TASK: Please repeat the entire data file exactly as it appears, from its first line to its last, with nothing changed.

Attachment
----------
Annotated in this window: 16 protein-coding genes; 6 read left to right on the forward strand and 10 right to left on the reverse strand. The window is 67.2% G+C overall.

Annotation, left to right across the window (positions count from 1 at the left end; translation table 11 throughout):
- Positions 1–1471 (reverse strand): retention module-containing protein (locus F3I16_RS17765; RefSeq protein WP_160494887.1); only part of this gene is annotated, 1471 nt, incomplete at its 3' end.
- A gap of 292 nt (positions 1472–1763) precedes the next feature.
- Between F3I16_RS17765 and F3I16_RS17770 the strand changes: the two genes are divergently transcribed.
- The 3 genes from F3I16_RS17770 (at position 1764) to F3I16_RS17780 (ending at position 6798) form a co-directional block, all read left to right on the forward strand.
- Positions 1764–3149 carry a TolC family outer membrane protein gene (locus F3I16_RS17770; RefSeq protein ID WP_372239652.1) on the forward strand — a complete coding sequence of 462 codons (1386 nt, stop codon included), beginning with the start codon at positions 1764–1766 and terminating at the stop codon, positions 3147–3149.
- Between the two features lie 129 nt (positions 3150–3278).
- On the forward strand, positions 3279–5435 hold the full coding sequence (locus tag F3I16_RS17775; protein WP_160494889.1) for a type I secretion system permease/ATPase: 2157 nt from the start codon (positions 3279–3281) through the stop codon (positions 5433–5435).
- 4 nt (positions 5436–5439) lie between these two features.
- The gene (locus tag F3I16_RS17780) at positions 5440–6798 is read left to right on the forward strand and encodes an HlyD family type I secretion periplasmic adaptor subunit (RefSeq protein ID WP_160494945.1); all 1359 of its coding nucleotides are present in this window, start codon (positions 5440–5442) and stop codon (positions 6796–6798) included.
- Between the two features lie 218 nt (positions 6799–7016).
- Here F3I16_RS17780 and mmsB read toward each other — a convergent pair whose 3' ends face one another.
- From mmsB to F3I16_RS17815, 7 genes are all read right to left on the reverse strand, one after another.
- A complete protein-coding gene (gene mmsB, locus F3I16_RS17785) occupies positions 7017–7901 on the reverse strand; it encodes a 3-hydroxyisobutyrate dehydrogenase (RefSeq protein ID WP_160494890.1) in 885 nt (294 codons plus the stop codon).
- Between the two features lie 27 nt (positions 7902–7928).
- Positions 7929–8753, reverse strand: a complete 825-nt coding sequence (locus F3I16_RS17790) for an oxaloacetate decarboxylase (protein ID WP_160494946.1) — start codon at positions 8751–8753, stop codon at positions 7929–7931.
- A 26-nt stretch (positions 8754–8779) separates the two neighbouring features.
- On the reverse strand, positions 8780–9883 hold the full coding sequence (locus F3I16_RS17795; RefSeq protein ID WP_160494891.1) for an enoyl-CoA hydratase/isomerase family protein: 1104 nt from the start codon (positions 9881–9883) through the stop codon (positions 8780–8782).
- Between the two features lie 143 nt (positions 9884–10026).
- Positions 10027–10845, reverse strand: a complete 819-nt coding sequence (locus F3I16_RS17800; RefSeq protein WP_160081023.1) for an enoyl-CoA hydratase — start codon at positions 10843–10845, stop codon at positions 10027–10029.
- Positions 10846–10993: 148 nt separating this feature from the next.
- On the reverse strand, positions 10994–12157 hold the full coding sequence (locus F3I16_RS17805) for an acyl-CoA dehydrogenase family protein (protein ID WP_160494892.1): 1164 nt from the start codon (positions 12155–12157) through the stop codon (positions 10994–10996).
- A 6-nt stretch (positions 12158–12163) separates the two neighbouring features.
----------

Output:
Annotated in this window: 16 protein-coding genes; 6 read left to right on the forward strand and 10 right to left on the reverse strand. The window is 67.2% G+C overall.

Annotation, left to right across the window (positions count from 1 at the left end; translation table 11 throughout):
- Positions 1–1471 (reverse strand): retention module-containing protein (locus F3I16_RS17765; RefSeq protein WP_160494887.1); only part of this gene is annotated, 1471 nt, incomplete at its 3' end.
- A gap of 292 nt (positions 1472–1763) precedes the next feature.
- Between F3I16_RS17765 and F3I16_RS17770 the strand changes: the two genes are divergently transcribed.
- The 3 genes from F3I16_RS17770 (at position 1764) to F3I16_RS17780 (ending at position 6798) form a co-directional block, all read left to right on the forward strand.
- Positions 1764–3149 carry a TolC family outer membrane protein gene (locus F3I16_RS17770; RefSeq protein ID WP_372239652.1) on the forward strand — a complete coding sequence of 462 codons (1386 nt, stop codon included), beginning with the start codon at positions 1764–1766 and terminating at the stop codon, positions 3147–3149.
- Between the two features lie 129 nt (positions 3150–3278).
- On the forward strand, positions 3279–5435 hold the full coding sequence (locus tag F3I16_RS17775; protein WP_160494889.1) for a type I secretion system permease/ATPase: 2157 nt from the start codon (positions 3279–3281) through the stop codon (positions 5433–5435).
- 4 nt (positions 5436–5439) lie between these two features.
- The gene (locus tag F3I16_RS17780) at positions 5440–6798 is read left to right on the forward strand and encodes an HlyD family type I secretion periplasmic adaptor subunit (RefSeq protein ID WP_160494945.1); all 1359 of its coding nucleotides are present in this window, start codon (positions 5440–5442) and stop codon (positions 6796–6798) included.
- Between the two features lie 218 nt (positions 6799–7016).
- Here F3I16_RS17780 and mmsB read toward each other — a convergent pair whose 3' ends face one another.
- From mmsB to F3I16_RS17815, 7 genes are all read right to left on the reverse strand, one after another.
- A complete protein-coding gene (gene mmsB, locus F3I16_RS17785) occupies positions 7017–7901 on the reverse strand; it encodes a 3-hydroxyisobutyrate dehydrogenase (RefSeq protein ID WP_160494890.1) in 885 nt (294 codons plus the stop codon).
- Between the two features lie 27 nt (positions 7902–7928).
- Positions 7929–8753, reverse strand: a complete 825-nt coding sequence (locus F3I16_RS17790) for an oxaloacetate decarboxylase (protein ID WP_160494946.1) — start codon at positions 8751–8753, stop codon at positions 7929–7931.
- A 26-nt stretch (positions 8754–8779) separates the two neighbouring features.
- On the reverse strand, positions 8780–9883 hold the full coding sequence (locus F3I16_RS17795; RefSeq protein ID WP_160494891.1) for an enoyl-CoA hydratase/isomerase family protein: 1104 nt from the start codon (positions 9881–9883) through the stop codon (positions 8780–8782).
- Between the two features lie 143 nt (positions 9884–10026).
- Positions 10027–10845, reverse strand: a complete 819-nt coding sequence (locus F3I16_RS17800; RefSeq protein WP_160081023.1) for an enoyl-CoA hydratase — start codon at positions 10843–10845, stop codon at positions 10027–10029.
- Positions 10846–10993: 148 nt separating this feature from the next.
- On the reverse strand, positions 10994–12157 hold the full coding sequence (locus F3I16_RS17805) for an acyl-CoA dehydrogenase family protein (protein ID WP_160494892.1): 1164 nt from the start codon (positions 12155–12157) through the stop codon (positions 10994–10996).
- A 6-nt stretch (positions 12158–12163) separates the two neighbouring features.